There are multiple reasons for making sure you are adequately prepared for parent-teacher conferences. Most importantly, the meeting can be a valuable opportunity for you to both learn about the child, and communicate key information to the parents – so as to improve the learning for the student. We need to remember that the parents are our partners in the work we do. We both invest a great deal in day school education. Like all partnering situations, sometimes we are on the same page, and sometimes we need to work through difficulties.
You need to prepare for these conferences as you would prepare for an important lesson. Your meeting time is probably short, so you should make the most of each moment. This (as opposed to open house night) should be about the individual child. Be clear on your goals and communicate those to the parents in advance. Consider the following as steps toward reaching your overall goal:
- Learn from the parents (what they are hearing from the child about the class, issues at home that might be impacting the child’s learning, and how they see their child’s strengths and weaknesses ). This can be a window into the part of the child’s world that you don’t often see.
- Communicate to the parents what you know about the child: specific strengths and weaknesses in the academic sphere, social interactions, behavioral issues, place in the community, etc. Be ready with specifics and let the parents see that you like, respect and know their child.
- Articulate a plan – or initial thoughts – for next steps.
In preparation for the conference:
Be ready with written materials (samples of the student’s work and notes – perhaps a 3 x 5 card – as to what you want to discuss with the parents). There are websites for parents and teachers for preparing for these conferences. In particular elementary school parents will read them. See what they are told to ask at conferences, so you’re not thrown for a loop. You can search on google for information about parent teacher conferences, to see what kind of sites parents might look at. If there is a child you have serious concerns about, discuss this with your administrator, mentor, or the school counselor, before bringing it to the parent.
During the conference:
To begin, go to the door, open it, and greet the parent. Sit down in a way that you are on an equal footing with the parent. Try not to sit behind a desk (which creates a barrier), but rather face the parent (who should be on the same height chair) with a table to your side if you need it for your folder. Say something positive (about the child, or how glad you are that they came.)
Explain what you have on your agenda and ask if there are issues the parents wants to raise as well. Your agenda can include:
- Sharing work or grades with the parent (from the folder you have). Be sure the grades of other students are not visible to the parent.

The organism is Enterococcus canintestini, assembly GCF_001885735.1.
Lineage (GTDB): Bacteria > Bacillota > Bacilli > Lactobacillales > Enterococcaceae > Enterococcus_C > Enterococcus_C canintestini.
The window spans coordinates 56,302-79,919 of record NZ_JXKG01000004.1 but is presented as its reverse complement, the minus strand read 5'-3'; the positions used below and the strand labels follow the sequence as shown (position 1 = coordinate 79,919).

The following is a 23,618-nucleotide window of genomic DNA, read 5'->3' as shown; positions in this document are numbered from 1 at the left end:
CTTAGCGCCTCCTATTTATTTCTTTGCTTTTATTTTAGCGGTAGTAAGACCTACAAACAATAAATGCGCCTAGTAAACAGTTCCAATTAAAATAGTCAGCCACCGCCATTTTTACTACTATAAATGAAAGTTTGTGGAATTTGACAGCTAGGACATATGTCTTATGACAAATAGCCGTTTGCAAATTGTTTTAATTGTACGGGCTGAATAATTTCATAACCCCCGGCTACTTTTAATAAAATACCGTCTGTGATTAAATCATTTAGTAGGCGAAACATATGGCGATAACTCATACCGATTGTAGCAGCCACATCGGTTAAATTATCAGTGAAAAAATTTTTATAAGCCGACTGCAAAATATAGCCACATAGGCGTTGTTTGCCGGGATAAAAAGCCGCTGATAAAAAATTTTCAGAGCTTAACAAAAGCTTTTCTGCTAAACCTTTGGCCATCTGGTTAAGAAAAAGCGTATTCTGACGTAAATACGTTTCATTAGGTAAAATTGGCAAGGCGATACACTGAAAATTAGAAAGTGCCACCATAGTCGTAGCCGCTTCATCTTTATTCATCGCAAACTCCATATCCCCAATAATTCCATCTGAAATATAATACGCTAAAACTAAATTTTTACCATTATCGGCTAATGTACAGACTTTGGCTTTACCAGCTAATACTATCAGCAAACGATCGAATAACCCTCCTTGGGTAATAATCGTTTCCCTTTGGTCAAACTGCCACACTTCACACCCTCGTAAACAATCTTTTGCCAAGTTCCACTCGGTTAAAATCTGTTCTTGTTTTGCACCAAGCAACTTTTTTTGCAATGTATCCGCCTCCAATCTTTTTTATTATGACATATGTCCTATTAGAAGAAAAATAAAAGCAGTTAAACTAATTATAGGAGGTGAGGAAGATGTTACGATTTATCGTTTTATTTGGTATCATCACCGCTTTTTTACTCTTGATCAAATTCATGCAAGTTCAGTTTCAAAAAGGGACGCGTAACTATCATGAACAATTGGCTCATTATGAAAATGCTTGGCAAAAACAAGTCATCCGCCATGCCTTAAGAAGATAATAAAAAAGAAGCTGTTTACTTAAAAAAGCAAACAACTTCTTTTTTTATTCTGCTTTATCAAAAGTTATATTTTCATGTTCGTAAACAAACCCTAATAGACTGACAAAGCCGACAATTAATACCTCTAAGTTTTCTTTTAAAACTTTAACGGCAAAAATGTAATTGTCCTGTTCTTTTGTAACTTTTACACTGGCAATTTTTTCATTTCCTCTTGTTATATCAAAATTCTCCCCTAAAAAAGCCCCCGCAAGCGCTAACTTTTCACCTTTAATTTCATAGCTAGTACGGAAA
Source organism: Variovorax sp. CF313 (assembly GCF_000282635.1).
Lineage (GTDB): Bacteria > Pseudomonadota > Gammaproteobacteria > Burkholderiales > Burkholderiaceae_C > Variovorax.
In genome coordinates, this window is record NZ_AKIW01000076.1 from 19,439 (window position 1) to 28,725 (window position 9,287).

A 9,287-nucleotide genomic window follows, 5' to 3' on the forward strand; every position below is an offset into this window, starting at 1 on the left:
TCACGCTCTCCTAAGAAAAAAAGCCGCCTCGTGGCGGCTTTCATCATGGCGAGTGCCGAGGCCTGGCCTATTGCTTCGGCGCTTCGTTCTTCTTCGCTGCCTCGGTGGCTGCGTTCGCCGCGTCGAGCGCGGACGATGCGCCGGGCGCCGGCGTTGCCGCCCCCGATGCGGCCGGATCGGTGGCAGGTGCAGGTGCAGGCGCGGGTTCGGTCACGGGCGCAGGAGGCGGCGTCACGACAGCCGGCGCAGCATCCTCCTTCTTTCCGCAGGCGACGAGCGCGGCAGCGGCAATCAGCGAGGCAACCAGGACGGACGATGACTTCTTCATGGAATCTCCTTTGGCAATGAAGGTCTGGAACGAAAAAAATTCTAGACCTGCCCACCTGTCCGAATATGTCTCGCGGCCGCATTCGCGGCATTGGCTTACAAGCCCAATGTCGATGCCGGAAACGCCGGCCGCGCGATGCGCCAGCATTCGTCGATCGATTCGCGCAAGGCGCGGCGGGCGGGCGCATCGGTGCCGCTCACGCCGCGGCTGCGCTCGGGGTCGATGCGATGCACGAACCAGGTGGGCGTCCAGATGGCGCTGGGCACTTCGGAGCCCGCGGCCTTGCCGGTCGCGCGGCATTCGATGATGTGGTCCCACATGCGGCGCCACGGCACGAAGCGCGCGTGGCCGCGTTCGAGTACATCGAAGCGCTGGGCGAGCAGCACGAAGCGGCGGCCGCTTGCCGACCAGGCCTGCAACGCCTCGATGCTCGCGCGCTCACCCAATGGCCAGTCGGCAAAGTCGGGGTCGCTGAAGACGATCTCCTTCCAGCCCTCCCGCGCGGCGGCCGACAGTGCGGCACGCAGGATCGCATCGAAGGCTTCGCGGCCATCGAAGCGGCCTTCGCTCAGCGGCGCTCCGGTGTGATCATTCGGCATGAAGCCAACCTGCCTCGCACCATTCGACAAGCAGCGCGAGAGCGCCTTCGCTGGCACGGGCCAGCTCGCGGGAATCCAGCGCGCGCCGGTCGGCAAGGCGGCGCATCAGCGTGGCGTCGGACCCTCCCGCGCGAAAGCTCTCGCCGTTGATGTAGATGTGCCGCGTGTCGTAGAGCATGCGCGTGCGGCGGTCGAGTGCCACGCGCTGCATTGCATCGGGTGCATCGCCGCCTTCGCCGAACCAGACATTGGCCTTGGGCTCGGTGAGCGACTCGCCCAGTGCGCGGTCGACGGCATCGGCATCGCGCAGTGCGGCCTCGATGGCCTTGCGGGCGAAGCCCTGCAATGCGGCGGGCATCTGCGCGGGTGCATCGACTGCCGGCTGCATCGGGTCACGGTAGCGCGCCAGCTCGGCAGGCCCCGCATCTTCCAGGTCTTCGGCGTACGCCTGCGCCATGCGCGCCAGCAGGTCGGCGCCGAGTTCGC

- Sharing strengths and weaknesses with the parents. (e.g. Tracy seems particularly strong in class discussions around concepts. She was amazing in terms of her contribution to our discussion on X. She seems to struggle more with recalling factual information. I spoke with her language arts teacher who seems to confirm that. Is that something you have seen in the past? If the student was at the school previously, be sure to either check the records or check with the previous teacher.
- Getting information from the parent. (Does X eat breakfast, get enough sleep, been tested for hearing, how did he relate to this subject in the past, what does he like to do during unstructured time, etc.)
- Take notes when the parents speak so they will see you take what they have to say seriously.
- Save 2-3 minutes at the end to review what was discussed and to agree on a plan for moving forward.
- Close the conference by thanking them for coming. Remind them to be in touch if they have any concerns and walk them to the door.
- When one parent leaves have them close the door .You can then tell the next parents waiting that you’ll be just a minute. Take 30 seconds to write down whatever you need to as a result of the previous meeting, and another 30 seconds to pull out the card and review what you’re doing for the next meeting. Take a deep breath and start again!
- Discuss other students.
- Tell a parent “I’m not sure why you came, your child is fabulous.” While that is very complimentary, the parent did come. Tell them specifics of how the child is doing and discuss how you plan to further challenge their child. You might ask their input as to what areas they can think of where you could challenge her further.
- Lose your composure: If parents are personally criticizing you, try to deflect the criticism. For example, if they say that their child finds the class boring, rather than defend your teaching, you can mention that you actually chose the material because you felt it would engage this age, but you’d like to know more about what their child is saying about the class, and what in fact does interest their child (in school or during free time at home). Try to remain open to their input. Parents may raise something that you don’t feel equipped to handle on the spot. If appropriate, let them know that you will get back to them after consulting with the proper person. Then, make sure you do.